Between trying to manage the symptoms, navigating the diagnosis and hearing such extreme information this is when depression and anxiety took over.
I went into such a dark place I never actually believed I would get out of it. I genuinely thought… this is it; career plans, friendships, future dreams = ruined.
No-one understood what I was going through, I felt like the whole world was against me. I was known as being dramatic, lazy and a huge ‘F*** up’ basically.
I found out 1 in 10 women of reproductive age in the UK suffer from endometriosis. 10% of women worldwide have endometriosis – that’s 176 million worldwide. The prevalence of endometriosis in women with infertility can be as high as 30–50%.
The same number of women suffer from diabetes as they do endometriosis. But only 20% of the public have heard of endometriosis, compared to 80% for diabetes. (side note, I ‘m not slating the knowledge on diabetes before anyone comments on comparing, it’s a figure of speech and I know the knowledge isn’t on top marks for diabetes either).
After learning this information, I felt passionate about raising awareness for endometriosis and mental health, taking to different social media platforms to spread the word (Instagram, Facebook and YouTube).
When setting up on socials, I was speechless from the number of women who reached out to me! Not only in the UK but WORLDWIDE. It made me extremely emotional knowing there are billions of women/young girls out there who feel exactly the same and are going through what I’m going through. I realised I AM NOT ALONE.
I’ve learned you’ve got to find something in each day to strive for, even if that’s getting out of bed in the mornings when you’re feeling drained. Even the smallest achievements count. One small positive thought in the morning can honestly change your whole day! It’s not easy, I know (trust me). I didn’t know I was going to wake up one day and never get better. I didn’t know I was living with a long-term incurable invisible illness BUT you cannot let endometriosis take over your life completely, you cannot let endometriosis win this battle because it has the power to destroy you mentality and stop your dreams!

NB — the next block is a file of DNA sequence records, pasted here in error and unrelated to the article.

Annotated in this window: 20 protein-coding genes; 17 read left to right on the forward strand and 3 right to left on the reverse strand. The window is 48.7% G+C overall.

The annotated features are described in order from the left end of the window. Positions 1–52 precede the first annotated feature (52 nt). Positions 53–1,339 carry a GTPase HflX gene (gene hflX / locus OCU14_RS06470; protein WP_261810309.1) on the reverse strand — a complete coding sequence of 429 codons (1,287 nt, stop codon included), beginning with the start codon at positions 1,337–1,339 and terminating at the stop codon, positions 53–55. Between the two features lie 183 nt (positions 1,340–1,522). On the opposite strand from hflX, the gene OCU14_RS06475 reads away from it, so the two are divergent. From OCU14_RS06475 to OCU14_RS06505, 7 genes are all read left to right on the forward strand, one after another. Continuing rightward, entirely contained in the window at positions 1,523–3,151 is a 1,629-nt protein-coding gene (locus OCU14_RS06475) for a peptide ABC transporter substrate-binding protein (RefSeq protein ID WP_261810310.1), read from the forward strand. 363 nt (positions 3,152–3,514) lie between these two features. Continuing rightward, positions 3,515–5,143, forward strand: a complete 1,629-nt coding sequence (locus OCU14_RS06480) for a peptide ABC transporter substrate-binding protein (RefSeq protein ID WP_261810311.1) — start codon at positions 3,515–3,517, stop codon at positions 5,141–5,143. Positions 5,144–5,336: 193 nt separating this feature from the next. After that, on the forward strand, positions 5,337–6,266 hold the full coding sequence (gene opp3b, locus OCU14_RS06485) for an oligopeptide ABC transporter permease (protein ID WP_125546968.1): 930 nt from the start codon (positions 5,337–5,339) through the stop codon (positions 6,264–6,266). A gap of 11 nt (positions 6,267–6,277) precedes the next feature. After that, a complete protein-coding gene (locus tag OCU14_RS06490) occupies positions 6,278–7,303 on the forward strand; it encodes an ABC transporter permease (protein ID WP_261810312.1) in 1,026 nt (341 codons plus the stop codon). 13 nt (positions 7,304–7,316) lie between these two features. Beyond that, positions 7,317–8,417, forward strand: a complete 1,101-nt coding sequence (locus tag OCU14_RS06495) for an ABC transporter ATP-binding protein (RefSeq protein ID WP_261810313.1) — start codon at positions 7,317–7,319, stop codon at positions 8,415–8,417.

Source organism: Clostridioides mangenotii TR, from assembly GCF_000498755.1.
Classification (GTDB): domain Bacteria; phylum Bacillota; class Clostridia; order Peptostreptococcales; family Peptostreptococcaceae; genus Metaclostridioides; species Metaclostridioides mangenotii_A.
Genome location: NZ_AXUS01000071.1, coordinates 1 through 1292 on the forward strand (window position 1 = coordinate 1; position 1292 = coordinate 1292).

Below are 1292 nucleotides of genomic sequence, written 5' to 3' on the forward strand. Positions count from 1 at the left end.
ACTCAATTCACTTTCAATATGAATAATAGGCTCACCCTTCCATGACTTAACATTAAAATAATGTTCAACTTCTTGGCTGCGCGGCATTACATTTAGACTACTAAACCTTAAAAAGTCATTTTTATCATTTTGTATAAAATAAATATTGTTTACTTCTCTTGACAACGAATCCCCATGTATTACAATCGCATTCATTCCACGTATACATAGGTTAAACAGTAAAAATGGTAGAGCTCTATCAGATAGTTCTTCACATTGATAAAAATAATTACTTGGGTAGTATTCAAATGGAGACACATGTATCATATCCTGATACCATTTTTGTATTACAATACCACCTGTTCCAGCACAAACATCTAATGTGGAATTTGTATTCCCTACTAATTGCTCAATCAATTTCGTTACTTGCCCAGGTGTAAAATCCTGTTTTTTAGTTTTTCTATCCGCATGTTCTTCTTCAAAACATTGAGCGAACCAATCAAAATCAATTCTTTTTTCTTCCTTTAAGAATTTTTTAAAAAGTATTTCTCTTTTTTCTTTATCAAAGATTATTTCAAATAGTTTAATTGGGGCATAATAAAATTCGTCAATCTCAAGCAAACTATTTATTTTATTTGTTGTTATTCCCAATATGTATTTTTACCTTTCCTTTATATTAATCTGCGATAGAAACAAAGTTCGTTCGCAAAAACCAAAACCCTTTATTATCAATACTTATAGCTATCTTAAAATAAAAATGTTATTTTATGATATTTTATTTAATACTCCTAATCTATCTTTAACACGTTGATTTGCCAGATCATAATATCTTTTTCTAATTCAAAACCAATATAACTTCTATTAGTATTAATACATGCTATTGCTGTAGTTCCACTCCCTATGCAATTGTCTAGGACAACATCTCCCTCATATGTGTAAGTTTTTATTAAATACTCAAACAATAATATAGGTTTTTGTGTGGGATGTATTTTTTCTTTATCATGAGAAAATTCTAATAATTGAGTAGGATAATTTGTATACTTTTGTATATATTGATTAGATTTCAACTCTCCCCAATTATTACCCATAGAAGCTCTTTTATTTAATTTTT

Look how far you’ve come already…Life is tough my darling’s but so are you. FIGHT.
Some tips before I go…
I’m sharing a few tips on what worked for me to prepare for surgery and recover post-surgery:
o Before surgery, if you’re worried about anything at all, make sure you talk to someone! Whether that’s someone who’s been through it; your friend, family member or surgeon. I’ve had 2 laparoscopies now and both times I was a nervous wreck! Luckily, my surgeon and the nurses who saw me before comforted me and reassured me as much as they could.
o Wear comfy clothes! Nothing too tight. Dressing gown and slippers are my personal choice!
o Stock up on pain relief before your surgery
o Stock up on peppermint tea or peppermint capsules before your surgery
o If the gas moves into your neck, back and shoulders get someone to massage these areas for you as it can be very uncomfortable. Walk around the house, don’t do laps and overdo it but it helps to move the remaining gas!
Thanks to the lovely Sinead for sharing her story and tips! You can find Sinead on socials – Instagram, Facebook and YouTube. For another story this Endometriosis Awareness Month check out Sally’s blog where she also shares her tips to manage endo symptoms.